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Reservation of “Oil, Coal, and Other Minerals” in Pennsylvania Warranty Deed

I have been asked whether a reservation of “Oil, Coal, and Other Minerals” in a Pennsylvania Warranty Deed would also include natural gas and therefore allow the seller to retain their natural gas rights as well as oil and coal.

Based on the phrase “oil, coal and other minerals” it would be my opinion that the grantor would not retain ownership in any natural gas in such a deed when they sold the land, since natural gas was not specifically mentioned. Therefore I would caution that if one wishes to retain any natural gas rights owned when selling land, one must specifically reserve “natural gas” in the deed.

Pennsylvania courts in the past have applied fairly strict “rules of construction” to deeds in which the landowner sells the land, but reserves the minerals. The rule in this case is basically that unless a mineral is specifically mentioned in the reservation, it is sold along with the land. “Other minerals” therefore, would not include natural gas.

There is precedent for this rule. I am aware of a 1960 case that involved a natural gas dispute in Clearfield County, PA. The dispute was whether natural gas rights are included with the land or go with the mineral title. This court affirmed that natural gas rights go with the land unless specifically reserved. The case also references several others. A link to the court’s opinion is here.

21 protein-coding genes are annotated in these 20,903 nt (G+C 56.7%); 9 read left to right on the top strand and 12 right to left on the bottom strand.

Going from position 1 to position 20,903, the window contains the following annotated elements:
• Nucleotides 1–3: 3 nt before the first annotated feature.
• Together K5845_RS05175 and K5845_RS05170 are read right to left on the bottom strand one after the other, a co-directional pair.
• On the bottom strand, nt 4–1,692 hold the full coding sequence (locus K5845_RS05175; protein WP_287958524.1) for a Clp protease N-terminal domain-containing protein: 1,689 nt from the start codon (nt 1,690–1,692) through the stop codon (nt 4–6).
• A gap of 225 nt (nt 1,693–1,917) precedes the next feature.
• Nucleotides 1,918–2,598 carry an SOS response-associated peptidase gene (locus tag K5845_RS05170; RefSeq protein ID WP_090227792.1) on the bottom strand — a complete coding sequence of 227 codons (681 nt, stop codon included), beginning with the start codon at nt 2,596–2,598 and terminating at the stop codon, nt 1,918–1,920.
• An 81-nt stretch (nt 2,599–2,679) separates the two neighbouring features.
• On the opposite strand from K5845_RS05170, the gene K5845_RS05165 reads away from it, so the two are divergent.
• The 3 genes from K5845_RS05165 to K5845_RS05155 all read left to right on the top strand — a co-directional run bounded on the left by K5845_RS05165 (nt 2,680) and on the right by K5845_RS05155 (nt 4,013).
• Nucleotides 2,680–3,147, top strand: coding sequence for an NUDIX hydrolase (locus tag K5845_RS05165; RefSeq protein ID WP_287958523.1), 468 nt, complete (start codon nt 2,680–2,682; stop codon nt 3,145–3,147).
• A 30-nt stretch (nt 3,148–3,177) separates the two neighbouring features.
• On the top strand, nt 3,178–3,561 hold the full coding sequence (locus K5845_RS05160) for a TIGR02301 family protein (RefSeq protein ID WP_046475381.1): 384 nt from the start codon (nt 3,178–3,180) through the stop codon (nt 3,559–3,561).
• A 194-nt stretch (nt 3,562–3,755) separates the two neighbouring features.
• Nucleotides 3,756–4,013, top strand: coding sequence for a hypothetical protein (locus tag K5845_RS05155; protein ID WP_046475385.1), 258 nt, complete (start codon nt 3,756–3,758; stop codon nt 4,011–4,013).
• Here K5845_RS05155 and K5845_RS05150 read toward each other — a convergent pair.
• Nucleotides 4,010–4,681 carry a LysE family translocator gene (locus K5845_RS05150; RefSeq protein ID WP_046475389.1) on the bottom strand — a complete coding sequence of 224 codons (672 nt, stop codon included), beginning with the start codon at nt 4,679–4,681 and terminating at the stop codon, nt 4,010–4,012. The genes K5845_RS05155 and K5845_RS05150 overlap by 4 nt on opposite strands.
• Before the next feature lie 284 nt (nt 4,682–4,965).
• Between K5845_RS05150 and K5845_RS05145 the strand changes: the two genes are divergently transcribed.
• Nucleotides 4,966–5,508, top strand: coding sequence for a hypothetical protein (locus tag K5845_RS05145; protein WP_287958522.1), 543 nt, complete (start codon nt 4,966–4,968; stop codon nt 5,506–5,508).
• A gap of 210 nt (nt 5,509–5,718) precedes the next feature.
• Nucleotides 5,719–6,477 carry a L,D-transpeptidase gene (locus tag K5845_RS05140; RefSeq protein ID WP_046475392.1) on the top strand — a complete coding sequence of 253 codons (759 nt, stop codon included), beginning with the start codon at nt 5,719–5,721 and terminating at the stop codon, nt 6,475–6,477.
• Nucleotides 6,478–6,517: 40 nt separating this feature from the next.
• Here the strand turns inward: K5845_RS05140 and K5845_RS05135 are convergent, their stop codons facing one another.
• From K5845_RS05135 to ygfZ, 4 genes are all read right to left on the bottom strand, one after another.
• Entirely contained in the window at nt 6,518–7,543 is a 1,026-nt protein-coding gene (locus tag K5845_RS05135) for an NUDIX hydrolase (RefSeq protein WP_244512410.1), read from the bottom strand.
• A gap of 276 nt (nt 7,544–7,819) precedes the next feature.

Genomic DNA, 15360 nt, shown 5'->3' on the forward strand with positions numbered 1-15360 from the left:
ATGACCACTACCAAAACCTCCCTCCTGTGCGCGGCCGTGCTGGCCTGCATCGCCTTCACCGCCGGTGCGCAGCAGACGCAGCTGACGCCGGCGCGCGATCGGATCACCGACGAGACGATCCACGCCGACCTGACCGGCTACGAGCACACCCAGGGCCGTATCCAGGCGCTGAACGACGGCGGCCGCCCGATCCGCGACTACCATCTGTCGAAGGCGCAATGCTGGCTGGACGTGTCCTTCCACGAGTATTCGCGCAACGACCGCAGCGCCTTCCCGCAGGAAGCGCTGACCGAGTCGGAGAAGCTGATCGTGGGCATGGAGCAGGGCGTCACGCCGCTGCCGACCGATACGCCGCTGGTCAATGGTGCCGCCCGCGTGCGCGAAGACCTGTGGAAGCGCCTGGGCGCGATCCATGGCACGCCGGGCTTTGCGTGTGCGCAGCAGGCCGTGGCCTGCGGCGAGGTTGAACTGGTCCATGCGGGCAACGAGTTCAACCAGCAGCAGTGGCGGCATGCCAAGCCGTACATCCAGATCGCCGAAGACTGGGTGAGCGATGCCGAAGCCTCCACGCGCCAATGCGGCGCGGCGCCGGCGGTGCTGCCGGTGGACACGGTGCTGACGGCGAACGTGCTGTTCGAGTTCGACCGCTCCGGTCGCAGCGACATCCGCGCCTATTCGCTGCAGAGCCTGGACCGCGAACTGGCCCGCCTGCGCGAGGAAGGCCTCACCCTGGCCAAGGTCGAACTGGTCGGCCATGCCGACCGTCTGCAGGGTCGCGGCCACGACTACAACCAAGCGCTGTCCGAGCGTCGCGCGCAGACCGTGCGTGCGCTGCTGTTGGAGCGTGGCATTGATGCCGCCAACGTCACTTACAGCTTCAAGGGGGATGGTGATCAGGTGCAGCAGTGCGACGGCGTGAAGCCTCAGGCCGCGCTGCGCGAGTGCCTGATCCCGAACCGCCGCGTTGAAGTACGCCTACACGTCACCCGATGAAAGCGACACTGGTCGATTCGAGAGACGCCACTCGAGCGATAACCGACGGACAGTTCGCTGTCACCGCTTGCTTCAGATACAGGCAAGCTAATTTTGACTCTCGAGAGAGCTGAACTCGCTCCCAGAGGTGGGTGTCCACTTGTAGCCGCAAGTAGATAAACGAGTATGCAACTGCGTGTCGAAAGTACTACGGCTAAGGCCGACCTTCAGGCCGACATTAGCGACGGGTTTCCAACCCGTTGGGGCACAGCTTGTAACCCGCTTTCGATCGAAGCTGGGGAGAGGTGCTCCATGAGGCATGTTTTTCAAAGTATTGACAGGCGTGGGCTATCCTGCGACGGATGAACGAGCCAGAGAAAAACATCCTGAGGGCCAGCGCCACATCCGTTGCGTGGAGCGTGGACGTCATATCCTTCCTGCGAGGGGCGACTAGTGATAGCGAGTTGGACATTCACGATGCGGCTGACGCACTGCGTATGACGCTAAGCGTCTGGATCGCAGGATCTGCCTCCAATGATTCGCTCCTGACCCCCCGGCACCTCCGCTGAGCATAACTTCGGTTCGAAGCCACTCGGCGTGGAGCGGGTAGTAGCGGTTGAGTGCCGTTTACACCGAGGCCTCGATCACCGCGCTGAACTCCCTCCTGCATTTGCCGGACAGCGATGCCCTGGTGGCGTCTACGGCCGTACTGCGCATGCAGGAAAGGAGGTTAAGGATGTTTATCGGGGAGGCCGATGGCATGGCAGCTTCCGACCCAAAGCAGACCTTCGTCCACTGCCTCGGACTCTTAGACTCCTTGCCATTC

Another, more recent Court of Appeals case (Amoco vs. Guild Trust, 1980) states in paragraph four that “The Pennsylvania rule is that the term “mineral” does not include oil and gas unless the language in the instrument indicates an intent to include those specific resources. A link to THAT case can be found here.

The Pennsylvania Supreme Court was first presented with the issue of whether “oil and gas” were minerals way back in 1882 in the case of Dunham and Shortt v. Kirkpatrick. The court decided in that case that reserving “all the minerals” did not include oil and gas, since at that time oil and gas, while minerals, were not regarded as such by most and so the intent of the parties in reserving “all minerals” would not include the intention to reserve oil and gas. The Pennsylvania courts have tended to uphold this finding since then, though they are definitely in the minority.

There are later cases in Pennsylvania that do classify natural gas as a mineral, but I still think one should specifically include “natural gas” in any mineral reservation if one wishes to retain those rights when selling land; just to be sure.



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